Ben Bernanke restarts the currency wars
Financial experts and policy makers expected a “tapering” of the Fed’s bond buying program in September and were caught by surprise by the Fed’s decision to postpone the tapering until there is further proof of sustainable economic growth. Now, countries like Brazil, Australia and Japan are afraid that a weaker dollar will hurt their exports.
Boris Schlossberg, managing director BK Asset Management, told CNBC that “We are on the verge of a currency war... especially if the Fed does not taper in October or December”. He added that the only efficient countermeasure available to other countries is the implementation of "even more accommodative policies in order to try and equalize all these currency differentials".
Evan Lucas, market strategist at IG, said he expected other major central banks to start their own interventions in the currency market in order to prevent an excessive strengthening of their currencies against the dollar. All major exporting economies are vulnerable to currency risks. A rising domestic currency makes their export uncompetitive, hurts their GDP and current account balance. Bank of Japan has done tens of currency market interventions in order to weaken the yen and restart the growth of Japanese exports. Because of the US Fed’s policies, the Japanese central bank will have to start almost from scratch.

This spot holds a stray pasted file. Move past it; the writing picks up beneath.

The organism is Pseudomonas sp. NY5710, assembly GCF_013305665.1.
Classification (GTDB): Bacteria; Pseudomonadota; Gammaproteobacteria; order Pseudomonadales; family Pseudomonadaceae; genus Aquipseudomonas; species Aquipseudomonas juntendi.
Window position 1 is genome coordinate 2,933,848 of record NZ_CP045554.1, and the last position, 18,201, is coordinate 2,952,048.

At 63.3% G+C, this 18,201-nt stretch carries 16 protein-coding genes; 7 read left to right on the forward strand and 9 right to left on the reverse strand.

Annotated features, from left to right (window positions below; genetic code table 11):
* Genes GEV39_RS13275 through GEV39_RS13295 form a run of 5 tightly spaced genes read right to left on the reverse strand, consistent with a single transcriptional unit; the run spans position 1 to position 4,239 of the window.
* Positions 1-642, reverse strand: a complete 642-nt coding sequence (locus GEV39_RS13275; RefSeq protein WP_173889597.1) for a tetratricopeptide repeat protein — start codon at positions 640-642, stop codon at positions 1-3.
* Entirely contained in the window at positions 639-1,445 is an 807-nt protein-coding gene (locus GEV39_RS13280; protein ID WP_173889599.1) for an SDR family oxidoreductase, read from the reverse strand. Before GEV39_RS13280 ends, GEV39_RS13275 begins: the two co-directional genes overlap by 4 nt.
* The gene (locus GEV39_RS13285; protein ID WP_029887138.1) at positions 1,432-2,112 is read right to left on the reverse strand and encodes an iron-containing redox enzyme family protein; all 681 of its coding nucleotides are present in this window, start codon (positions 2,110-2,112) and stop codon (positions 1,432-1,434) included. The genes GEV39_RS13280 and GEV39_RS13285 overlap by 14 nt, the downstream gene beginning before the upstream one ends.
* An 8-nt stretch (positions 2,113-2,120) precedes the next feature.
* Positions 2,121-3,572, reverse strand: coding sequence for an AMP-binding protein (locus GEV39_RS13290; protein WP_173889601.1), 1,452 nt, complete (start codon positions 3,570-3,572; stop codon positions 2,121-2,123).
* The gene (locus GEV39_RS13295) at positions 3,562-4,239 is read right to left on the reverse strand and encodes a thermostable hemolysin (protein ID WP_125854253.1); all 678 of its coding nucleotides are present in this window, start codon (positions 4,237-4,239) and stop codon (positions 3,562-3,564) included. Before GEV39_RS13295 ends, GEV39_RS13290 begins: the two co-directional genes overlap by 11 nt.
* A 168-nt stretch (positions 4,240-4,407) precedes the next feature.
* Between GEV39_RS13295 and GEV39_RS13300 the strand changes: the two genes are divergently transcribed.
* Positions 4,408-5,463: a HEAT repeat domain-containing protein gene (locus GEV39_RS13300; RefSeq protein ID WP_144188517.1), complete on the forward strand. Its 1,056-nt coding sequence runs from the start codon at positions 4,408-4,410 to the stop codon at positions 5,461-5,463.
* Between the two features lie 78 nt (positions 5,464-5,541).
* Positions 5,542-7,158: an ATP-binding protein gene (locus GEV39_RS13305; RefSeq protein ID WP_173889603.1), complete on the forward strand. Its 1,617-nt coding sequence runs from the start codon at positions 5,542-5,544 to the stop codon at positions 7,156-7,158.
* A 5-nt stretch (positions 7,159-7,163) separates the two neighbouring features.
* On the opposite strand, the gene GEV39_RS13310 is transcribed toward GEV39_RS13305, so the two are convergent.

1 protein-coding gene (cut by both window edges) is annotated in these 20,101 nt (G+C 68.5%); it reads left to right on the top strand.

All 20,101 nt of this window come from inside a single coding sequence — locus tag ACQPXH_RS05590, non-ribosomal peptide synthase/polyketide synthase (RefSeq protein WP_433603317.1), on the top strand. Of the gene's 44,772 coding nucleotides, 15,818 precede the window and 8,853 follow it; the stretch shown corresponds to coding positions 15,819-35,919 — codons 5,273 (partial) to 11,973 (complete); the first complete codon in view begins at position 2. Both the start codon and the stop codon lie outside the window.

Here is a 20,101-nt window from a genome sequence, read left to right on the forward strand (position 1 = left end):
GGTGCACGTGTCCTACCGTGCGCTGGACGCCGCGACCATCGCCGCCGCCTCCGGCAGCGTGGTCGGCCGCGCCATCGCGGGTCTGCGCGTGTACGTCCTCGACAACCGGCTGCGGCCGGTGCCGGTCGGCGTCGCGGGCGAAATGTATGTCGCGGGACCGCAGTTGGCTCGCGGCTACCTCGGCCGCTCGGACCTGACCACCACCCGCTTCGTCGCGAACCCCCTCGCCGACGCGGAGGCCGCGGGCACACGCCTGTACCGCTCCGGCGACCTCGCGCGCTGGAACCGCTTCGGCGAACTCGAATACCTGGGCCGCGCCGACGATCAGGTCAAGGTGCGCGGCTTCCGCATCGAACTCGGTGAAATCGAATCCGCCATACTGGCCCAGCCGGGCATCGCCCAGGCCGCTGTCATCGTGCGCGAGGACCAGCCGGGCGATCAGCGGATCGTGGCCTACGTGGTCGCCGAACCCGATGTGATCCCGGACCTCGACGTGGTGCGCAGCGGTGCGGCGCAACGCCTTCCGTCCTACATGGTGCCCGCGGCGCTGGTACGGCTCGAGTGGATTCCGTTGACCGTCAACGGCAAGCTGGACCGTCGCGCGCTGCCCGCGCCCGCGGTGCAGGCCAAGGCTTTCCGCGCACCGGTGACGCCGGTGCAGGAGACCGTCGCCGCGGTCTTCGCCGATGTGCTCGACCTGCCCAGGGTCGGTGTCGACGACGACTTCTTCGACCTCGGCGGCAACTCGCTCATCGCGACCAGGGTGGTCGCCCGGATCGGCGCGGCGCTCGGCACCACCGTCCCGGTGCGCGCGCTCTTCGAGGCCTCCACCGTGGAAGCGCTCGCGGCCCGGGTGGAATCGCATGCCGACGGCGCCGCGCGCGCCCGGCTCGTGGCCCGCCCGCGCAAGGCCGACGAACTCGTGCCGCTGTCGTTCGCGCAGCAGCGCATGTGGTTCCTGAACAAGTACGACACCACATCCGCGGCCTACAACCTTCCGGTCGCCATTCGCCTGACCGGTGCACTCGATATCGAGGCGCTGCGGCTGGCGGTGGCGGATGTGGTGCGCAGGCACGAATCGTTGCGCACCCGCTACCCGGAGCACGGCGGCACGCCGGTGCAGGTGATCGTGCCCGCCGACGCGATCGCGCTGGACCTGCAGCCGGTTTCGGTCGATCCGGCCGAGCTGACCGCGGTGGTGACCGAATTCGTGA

The main negative aspect of the currency wars is the creation of a vicious cycle of competitive devaluation. Attempting to save their export industries from collapsing, the world’s central banks hurt the savings of their retirees and destroy the purchasing power of their citizens. Currency debasement inevitably leads to social crises. There can be no winner in a global currency war and its final chapter is likely to be a worldwide currency crisis. Jim Ricards, a former CIA advisor and investment banker, summed up the best long-term strategy for countries engaging in currency warfare: “the only winning move is not to play this game”.